Serotonin Levels May Play Role in Sudden Infant Death
Mice with abnormal levels have drops in heart rate and body temperature, and die soon after birth
MONDAY, July 7 (HealthDay News) -- Abnormalities in serotonin balance in mice can lead to drops in heart rate and body temperature, and death within months of birth, and the findings may aid research on sudden infant death syndrome (SIDS), according to the results of a study published in the July 4 issue of Science.
Enrica Audero, from the European Molecular Biology Laboratory in Monterotondo, Italy, and colleagues engineered mice who could be triggered to overproduce serotonin receptor 1A (Htr1a) in the raphe nuclei, an area of the brain found to have abnormalities in serotonin neurons and decreases in Htr1a and serotonin transporter in SIDS cases.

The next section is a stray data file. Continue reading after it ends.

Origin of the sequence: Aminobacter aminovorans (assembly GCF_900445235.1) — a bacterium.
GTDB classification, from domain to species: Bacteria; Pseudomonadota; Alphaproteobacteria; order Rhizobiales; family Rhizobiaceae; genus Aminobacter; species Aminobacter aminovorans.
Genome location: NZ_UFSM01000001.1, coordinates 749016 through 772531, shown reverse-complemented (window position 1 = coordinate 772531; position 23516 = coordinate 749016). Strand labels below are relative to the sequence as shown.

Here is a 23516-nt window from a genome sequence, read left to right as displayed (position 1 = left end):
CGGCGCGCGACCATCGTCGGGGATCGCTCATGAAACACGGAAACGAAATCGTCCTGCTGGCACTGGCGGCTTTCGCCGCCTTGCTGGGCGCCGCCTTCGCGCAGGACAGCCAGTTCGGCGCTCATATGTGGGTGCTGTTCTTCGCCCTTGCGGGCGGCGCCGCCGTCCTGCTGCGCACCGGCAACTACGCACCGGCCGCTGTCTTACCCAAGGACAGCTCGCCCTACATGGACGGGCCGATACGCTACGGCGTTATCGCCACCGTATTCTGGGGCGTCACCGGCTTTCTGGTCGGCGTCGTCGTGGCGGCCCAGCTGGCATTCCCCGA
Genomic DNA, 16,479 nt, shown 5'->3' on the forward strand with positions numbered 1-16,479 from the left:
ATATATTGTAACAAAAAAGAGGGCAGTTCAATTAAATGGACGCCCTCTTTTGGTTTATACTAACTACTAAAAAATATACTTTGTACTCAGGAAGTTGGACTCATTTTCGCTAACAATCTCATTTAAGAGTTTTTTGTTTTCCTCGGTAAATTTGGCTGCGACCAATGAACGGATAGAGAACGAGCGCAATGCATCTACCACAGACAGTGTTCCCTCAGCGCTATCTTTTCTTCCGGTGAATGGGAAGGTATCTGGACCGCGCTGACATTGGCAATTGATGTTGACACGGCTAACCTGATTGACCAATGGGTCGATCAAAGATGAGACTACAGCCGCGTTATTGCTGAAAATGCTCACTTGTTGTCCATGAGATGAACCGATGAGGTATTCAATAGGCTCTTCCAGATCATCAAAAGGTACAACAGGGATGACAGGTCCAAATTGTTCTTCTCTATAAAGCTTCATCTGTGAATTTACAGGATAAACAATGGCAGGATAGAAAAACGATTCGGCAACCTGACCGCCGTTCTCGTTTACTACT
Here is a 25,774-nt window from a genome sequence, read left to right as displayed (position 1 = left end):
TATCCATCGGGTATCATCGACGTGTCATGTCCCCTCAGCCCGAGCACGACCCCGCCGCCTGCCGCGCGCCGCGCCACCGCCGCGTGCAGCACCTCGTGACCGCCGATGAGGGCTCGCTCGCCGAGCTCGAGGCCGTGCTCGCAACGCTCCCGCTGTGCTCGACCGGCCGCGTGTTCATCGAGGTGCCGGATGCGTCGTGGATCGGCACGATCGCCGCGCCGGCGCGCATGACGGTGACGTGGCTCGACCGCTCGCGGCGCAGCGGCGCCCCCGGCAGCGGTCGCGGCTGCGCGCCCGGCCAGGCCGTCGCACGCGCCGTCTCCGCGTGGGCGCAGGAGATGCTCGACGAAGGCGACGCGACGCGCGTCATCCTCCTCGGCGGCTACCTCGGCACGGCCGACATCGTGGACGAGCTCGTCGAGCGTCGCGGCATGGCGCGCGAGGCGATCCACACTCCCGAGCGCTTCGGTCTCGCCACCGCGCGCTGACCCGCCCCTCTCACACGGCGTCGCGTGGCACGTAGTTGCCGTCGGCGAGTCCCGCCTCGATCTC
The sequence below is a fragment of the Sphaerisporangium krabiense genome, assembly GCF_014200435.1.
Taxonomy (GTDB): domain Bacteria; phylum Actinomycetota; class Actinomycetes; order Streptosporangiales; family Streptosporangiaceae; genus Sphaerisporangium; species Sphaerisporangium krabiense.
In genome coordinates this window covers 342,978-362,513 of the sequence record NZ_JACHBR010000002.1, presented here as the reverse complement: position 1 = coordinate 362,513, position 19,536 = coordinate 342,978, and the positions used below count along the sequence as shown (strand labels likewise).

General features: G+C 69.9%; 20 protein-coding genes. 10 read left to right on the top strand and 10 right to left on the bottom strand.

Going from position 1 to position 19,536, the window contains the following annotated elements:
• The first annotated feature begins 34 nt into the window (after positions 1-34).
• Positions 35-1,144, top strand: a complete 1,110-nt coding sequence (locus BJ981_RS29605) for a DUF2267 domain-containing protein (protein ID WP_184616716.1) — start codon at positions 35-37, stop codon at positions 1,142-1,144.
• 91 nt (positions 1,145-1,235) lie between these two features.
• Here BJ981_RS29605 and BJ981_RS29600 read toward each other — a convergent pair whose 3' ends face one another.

The researchers found that most of the mice died before 3 months of age, most frequently between postnatal days 25 and 80. Only 30 percent survived beyond 120 days. Overexpressing Htr1a at later developmental times reduced the death rate. The mice produced increased levels of serotonin compared with normal mice, with further reduced serotonin neuronal activity (autoinhibition), and had sporadic autonomic crises characterized by drops in heart rate and body temperature.
"These findings show that excessive serotonin autoinhibition is a risk factor for catastrophic autonomic dysregulation and provide a mechanism for a role of altered serotonin homeostasis in sudden infant death syndrome," Audero and colleagues conclude.